For some coming to Orthodox Christianity, the conversion is a jolting experience where the difference between one’s former way of life and the Orthodox way of life becomes suddenly clear and is a stark contrast. For such converts, and for many people who were born into Orthodoxy and have never been anything else, Orthodoxy is simply true, its rituals and prayers give spiritual strength, and not much thought is given to non-Orthodox religious experiences. There are others, however, who have been religious or spiritual their entire life, and for whom Orthodoxy is the culmination of a gradual approach towards the fullness of faith.
When Orthodoxy is the last step in a long journey of gradually turning to God, the Orthodox Church’s insistence on being the one, true Church often causes one to ponder what then to make of previous spiritual experiences. Some lifelong Orthodox, not having had experience outside the Church, see spiritual non-Orthodox and often wonder if their spirituality is of the same substance as the Orthodox way.
Those of us growing up in Western Europe or America are now trained to be relativists; each culture, belief, and way of life is seen as a choice, and the logical outcome of our rights and freedom. Orthodoxy then presents itself as the true faith, and this seems rather medieval at first glace due to our upbringing. Yet relativism is an empty philosophy which in the end has not served modern man as much as he assumed it would. The belief that all religions, cultures, and practices are equal often leaves man with an empty feeling, or in a state of constant wandering. The fact that there is an alternative, a faith which claims it is the Truth, and can provide evidence that it has remained consistent since its founding by the Lord Jesus Himself two thousand years ago, is a welcome alternative to those burnt out by this empty world-view.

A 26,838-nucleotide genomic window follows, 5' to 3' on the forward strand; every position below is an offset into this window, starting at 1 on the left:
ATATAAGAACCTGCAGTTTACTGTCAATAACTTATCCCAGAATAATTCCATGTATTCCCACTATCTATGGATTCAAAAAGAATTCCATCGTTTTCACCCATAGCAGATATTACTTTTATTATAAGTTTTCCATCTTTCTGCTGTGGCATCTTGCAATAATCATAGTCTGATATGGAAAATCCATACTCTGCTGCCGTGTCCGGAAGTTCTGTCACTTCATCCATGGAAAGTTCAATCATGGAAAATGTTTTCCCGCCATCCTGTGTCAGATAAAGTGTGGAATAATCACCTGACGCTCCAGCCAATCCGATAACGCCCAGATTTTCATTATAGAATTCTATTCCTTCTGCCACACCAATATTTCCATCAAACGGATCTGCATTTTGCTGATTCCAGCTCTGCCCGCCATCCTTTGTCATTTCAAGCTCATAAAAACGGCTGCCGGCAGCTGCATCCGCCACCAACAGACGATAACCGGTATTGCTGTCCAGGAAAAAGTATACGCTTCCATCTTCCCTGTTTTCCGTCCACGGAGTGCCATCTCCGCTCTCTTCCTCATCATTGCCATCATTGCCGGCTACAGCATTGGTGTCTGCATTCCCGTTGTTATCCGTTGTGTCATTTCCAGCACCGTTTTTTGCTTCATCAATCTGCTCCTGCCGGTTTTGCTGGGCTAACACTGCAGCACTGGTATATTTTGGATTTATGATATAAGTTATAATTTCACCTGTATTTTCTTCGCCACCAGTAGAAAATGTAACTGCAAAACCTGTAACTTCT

The average Protestant is a also a quasi-relativist by virtue of following the invisible Church theory, whereby all true believers in the Lord are part of His body, which exists wherever His name is glorified. In practice, this means that there are true Christians in various denominations, all of which disagree with one another on many points. Appeals to Billy Graham, missionaries dying for Christ in distant lands, C.S. Lewis, and charismatic faith healings almost invariably follow. In the same way, Roman Catholics will also bring forth their many saints and miracles as testimony.
We cannot remove foreign influences such as relativism so easily, however; while intellectually we come to accept the truth of the Orthodox Church, we wonder about our emotions, our feelings, and our own unique experiences. This leads us to the question: if Orthodoxy is the true faith, then what about miracles and experiences that happen in other Churches, and may have even happened to us? There are three broad possibilities as to what these experiences could be: a creation of our own minds; the work of God preparing us to receive Orthodoxy; and demonic deception.
Most experiences we have are subjective, especially religious phenomena. Mass hysteria and group suggestion can also play a role, such that groups of people can experience something together by the power of suggestion. Our past experiences, such as feelings of intense love, awe, having a powerful dream, experiencing déjà vu, and the like can often be explained with rational explanations. Christians should be careful not to ascribe supernatural origins to every feeling and thought.